Markets experienced sudden volatility this week with news that one of the larger, niche banks in the country, Silicon Valley Bank (SIVB) was having liquidity issues. On Friday, FDIC shut down the bank, halting deposits. It is unknown how much of the deposits will be paid out and the bank has been put into Receivership. While the headlines are eye-catching and reminiscent of 2008, it is important to understand the ramifications and lasting effects this may or may not cause across the economy.
In 2021, amid a surge in liquidity, SIVB saw deposits jump from around $60bln to nearly $200bln by the end of the year. As deposits grew, they could not lend the money out fast enough to generate appropriate yield and profit off of the deposits, so they purchased a large amount of mortgage-backed securities for their portfolio. Most had over 10 years until maturity with an average yield of under 2%. As the Federal Reserve aggressively raised rates this year, those bonds were marked down significantly. As we know, if you hold a bond to maturity, you will not lose value, and this would not be an issue if they could maintain their deposit base.
News came out yesterday that they had sold $20billion of their ~$80billion bonds at a $2billion loss and were looking to raise more capital. This was a shock and sparked fears for depositors, causing a run on the bank. Ultimately, they lost enough deposits for the FDIC to step in, secure what assets are left and distribute capital in an organized manner.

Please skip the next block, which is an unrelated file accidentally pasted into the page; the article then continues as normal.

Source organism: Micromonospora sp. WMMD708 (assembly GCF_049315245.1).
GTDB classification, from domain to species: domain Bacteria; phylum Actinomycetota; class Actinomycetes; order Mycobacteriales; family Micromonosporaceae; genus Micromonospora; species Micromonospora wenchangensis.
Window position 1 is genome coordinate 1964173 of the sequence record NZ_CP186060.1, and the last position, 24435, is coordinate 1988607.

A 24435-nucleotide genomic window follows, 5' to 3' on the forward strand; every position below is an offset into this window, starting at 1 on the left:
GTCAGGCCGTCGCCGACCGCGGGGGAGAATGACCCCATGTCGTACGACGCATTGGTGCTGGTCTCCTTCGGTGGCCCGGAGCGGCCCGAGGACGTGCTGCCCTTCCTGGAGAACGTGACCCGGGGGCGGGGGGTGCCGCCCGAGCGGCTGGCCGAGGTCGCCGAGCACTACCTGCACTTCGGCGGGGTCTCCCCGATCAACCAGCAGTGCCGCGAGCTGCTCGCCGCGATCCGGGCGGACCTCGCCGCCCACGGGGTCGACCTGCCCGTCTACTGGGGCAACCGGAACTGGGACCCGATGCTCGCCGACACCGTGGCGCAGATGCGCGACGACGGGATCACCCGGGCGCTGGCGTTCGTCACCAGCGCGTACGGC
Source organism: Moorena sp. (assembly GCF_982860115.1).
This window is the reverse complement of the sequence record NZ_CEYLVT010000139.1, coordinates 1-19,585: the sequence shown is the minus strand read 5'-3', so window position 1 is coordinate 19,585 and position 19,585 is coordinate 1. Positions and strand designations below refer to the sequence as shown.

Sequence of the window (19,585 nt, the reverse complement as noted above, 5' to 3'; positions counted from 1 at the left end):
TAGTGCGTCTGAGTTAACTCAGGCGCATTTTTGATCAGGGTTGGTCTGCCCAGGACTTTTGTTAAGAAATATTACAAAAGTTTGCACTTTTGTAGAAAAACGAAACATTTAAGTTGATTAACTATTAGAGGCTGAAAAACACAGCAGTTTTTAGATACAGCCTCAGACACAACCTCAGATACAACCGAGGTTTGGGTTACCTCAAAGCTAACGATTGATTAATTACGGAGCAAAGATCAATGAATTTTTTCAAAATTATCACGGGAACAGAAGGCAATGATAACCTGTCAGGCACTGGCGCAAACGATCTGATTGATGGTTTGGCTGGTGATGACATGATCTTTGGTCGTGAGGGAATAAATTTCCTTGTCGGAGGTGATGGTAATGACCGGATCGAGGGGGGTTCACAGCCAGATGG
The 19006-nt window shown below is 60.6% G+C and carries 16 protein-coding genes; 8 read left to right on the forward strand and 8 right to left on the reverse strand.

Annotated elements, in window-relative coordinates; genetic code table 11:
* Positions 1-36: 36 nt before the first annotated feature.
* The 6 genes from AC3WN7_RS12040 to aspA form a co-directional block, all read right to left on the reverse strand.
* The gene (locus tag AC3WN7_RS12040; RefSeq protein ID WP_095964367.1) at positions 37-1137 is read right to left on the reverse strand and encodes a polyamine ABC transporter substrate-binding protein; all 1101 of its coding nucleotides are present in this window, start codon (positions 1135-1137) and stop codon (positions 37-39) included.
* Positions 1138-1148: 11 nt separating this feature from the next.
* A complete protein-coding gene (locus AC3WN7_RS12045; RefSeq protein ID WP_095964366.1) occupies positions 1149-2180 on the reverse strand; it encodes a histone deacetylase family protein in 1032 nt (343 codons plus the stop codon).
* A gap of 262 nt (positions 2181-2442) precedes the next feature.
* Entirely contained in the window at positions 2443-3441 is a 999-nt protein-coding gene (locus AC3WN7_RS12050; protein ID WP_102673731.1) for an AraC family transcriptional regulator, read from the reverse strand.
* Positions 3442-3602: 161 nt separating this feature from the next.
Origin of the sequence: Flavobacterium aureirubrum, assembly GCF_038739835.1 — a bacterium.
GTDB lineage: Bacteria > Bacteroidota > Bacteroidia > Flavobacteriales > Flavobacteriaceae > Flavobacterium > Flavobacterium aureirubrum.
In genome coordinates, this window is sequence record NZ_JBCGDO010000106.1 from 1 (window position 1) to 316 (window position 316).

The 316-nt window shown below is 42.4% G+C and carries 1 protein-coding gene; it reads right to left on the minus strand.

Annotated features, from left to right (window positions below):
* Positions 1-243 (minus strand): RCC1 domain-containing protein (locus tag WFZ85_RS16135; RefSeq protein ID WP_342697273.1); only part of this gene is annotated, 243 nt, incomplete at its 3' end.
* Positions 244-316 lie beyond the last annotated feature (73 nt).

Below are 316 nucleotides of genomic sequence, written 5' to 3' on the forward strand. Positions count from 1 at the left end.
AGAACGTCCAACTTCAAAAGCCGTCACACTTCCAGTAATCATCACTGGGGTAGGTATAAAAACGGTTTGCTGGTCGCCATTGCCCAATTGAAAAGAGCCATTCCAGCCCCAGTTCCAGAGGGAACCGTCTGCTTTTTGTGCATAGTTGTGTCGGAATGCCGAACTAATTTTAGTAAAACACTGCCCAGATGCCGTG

Given the nature of SIVB, a lot of their clients were startups, technology oriented or VC backed companies who have not had great success this year given economic weakness and non-profitable growth oriented businesses getting very quickly devalued. We are optimistic that this is idiosyncratic, however time will tell if there were any hedge funds, or private equity firms caught holding leveraged bets on these companies that have yet to be taken down with the ship.
Regarding stocks and market volatility – one of our core philosophies is always knowing our investments well. Focusing on cash flow positive companies within stable business lines is paramount.
Regarding cash holdings at banks – FDIC insurance protects $250k per person, per bank. US Treasuries however are fully backed by the full faith and credit of the US Government and are yielding 4.5-5% for short periods of time.
If you have cash that you would like protected in US Treasuries, please contact your Wealth Advisor.
Withum Wealth Management, Investment Committee
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